Washington, D.C., should host an Olympics for finger-pointing. There would be no shortage of accomplished practitioners. Start with President Barack Obama, who, in introducing Judge Merrick Garland as his choice to replace Justice Antonin Scalia on the big bench, asked the Senate "to give him a fair hearing and then an up-or-down vote." He told senators: "If you don't, then it will not only be an abdication of the Senate's constitutional duty, it will indicate a process for nominating and confirming judges that is beyond repair. It will mean everything is subject to the most partisan of politics — everything."
You'd never guess Obama not only voted against Chief Justice John Roberts but also supported a filibuster — that is, he opposed an up-or-down vote — to thwart the confirmation of Samuel Alito in 2005. Hillary Clinton also opposed Roberts and supported an Alito filibuster. Both Roberts and Alito won confirmation with Democratic support — which tells you they were qualified but not immune to the sort of partisan opposition that Obama now finds distasteful.
On the other side of the aisle, Senate Majority Leader Mitch McConnell took to the floor to promise he'd oppose an election-year confirmation in deference to the "Biden rule." (In 1992, then-Senate Judiciary Committee Chairman Joe Biden said he would oppose an election-year GOP nominee.)
Judicial nominations are political by design, Georgetown University law professor Randy Barnett told me. "Judges are picked by a politically elected president and confirmed by a politically elected Senate."
Because this is an election year, Obama chose a qualified and non-extreme federal judge with probably a shorter life span than his other potential nominees. The conservative Barnett described Garland, a former classmate, as "probably the most reasonable nominee a Democratic president could make." The New York Times places Garland to the left of all living justices, save Ruth Bader Ginsburg and Sonia Sotomayor, and also reports that a Garland confirmation "could tip the ideological balance to create the most liberal Supreme Court in 50 years."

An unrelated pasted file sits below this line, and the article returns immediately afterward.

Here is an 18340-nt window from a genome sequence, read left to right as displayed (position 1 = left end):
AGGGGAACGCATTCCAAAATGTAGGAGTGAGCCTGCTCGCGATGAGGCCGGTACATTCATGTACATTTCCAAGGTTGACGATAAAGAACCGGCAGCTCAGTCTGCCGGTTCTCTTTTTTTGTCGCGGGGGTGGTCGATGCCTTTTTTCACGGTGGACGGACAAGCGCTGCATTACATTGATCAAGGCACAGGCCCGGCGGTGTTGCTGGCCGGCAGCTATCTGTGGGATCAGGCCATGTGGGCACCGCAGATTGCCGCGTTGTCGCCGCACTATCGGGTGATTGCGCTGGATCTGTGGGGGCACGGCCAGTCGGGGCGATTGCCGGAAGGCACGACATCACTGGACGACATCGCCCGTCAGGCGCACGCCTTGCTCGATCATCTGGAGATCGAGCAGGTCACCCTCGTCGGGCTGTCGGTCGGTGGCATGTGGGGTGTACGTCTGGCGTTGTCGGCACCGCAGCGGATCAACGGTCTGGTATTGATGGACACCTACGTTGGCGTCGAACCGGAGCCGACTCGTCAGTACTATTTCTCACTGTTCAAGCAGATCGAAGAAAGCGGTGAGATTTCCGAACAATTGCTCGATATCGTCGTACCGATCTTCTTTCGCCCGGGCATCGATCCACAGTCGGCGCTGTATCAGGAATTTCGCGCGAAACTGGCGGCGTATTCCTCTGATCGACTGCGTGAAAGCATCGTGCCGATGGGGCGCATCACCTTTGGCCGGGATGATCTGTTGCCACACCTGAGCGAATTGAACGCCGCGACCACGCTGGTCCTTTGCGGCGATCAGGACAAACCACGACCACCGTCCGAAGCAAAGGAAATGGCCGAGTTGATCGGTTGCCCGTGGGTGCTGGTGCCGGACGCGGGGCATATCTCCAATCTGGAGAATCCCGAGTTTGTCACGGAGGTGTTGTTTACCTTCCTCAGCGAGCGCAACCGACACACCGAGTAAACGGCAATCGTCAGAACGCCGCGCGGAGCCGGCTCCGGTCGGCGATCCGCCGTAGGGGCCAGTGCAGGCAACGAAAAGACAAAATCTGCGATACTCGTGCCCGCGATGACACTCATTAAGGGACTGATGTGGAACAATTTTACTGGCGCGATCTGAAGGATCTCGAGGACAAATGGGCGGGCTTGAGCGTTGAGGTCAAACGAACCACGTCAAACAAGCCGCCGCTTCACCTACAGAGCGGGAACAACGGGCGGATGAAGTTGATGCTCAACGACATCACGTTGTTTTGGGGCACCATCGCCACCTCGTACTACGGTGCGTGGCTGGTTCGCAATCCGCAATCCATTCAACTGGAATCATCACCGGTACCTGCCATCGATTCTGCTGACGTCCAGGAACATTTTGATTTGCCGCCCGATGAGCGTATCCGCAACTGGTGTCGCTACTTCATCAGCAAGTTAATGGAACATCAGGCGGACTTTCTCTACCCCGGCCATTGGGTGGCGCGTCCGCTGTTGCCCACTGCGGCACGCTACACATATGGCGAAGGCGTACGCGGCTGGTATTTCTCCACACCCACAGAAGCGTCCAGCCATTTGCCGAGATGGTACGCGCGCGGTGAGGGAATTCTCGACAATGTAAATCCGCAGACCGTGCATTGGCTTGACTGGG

With the ideological bent of the court in the balance and a presidential election months away, there simply is too much at stake. "Nobody in Washington, D.C., no living soul, believes that the Democrats would not be doing the exact same thing the Republicans are doing for the same reason" if the tables were turned, quoth Barnett.
Having also opposed Roberts and supported an Alito filibuster, Sen. Chuck Schumer, D-N.Y., knows he isn't in a strong position to scold the GOP leadership. So the craven Schumer has come up with a line about how the Senate owes Garland and the American people hearings. Hearings for someone the Senate is bound to reject? Why not try waterboarding? I cannot think of a more textbook example of political circus.
There is a political risk to the GOP opposition. If a Democrat wins the White House in November, then she probably will nominate someone who is further to the left than Garland — not to mention younger. But if Republican senators want to hand the Supreme Court to the Democrats, then why would Republican voters support them?
Email Debra J. Saunders at [email protected] To find out more about Debra J. Saunders and read features by other Creators Syndicate writers and cartoonists, visit the Creators Syndicate Web page at www.creators.com.
Photo credit: Matt Johnson